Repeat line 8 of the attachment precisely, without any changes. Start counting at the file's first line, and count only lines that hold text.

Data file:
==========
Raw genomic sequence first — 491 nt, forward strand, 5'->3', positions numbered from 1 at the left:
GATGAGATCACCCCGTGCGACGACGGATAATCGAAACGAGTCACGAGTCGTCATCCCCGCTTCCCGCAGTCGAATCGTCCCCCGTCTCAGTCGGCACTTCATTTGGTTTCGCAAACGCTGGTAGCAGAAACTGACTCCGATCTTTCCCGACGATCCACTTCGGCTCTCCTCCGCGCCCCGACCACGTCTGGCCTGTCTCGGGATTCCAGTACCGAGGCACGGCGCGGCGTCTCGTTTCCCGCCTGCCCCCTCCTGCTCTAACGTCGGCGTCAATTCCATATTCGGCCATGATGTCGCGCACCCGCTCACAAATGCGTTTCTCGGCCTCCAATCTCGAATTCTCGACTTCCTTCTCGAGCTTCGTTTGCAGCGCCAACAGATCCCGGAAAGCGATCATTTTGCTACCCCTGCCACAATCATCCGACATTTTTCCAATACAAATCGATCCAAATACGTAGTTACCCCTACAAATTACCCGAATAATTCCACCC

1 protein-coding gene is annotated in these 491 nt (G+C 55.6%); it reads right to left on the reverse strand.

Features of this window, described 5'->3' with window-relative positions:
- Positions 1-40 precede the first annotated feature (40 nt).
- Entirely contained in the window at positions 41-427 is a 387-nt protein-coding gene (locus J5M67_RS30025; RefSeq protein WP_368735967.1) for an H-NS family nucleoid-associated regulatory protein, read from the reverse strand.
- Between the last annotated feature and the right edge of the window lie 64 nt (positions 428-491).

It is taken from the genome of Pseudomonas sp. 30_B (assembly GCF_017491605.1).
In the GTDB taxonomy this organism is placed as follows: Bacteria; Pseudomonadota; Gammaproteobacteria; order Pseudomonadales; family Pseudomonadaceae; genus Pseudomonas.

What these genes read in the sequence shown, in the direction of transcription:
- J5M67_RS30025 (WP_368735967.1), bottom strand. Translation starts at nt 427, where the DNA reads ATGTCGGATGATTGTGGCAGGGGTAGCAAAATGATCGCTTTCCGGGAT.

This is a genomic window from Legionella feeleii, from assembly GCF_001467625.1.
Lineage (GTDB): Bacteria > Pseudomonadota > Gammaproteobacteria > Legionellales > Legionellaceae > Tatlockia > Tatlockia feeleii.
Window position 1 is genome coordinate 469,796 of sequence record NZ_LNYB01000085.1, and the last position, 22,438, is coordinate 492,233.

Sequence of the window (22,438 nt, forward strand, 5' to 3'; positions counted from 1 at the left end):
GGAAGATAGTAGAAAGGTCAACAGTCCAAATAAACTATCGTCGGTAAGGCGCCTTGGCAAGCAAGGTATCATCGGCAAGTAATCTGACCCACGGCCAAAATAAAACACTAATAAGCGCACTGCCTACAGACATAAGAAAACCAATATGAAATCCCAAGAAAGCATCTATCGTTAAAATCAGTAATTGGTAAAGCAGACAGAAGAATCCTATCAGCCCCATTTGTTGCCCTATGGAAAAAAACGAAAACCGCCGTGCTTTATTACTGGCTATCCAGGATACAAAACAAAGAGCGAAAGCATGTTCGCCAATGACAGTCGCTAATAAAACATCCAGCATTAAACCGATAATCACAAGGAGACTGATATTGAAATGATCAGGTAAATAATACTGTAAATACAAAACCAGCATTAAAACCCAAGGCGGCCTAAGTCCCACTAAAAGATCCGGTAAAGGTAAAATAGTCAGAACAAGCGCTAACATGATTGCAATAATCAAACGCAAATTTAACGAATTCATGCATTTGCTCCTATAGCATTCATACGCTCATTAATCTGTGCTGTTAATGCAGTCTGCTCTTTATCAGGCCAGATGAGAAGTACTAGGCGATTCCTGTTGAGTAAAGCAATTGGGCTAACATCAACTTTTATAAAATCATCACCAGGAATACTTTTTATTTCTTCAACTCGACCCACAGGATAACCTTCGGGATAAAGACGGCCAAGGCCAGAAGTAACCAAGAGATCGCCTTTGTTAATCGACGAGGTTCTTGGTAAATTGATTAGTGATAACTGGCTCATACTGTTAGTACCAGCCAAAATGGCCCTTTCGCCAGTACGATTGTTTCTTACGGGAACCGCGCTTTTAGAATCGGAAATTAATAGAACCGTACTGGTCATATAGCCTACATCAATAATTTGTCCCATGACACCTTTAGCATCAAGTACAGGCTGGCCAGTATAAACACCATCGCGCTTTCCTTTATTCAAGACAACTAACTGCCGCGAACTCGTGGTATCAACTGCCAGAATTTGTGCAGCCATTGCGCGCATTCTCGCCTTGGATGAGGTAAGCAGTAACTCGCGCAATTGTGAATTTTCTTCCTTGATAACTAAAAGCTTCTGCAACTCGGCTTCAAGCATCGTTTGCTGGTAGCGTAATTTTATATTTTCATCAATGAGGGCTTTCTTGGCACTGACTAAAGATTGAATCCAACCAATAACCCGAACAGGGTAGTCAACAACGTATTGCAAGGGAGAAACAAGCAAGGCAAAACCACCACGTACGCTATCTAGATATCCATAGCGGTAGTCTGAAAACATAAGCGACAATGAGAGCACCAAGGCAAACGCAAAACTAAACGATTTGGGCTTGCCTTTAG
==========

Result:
It is taken from the genome of Pseudomonas sp. 30_B (assembly GCF_017491605.1).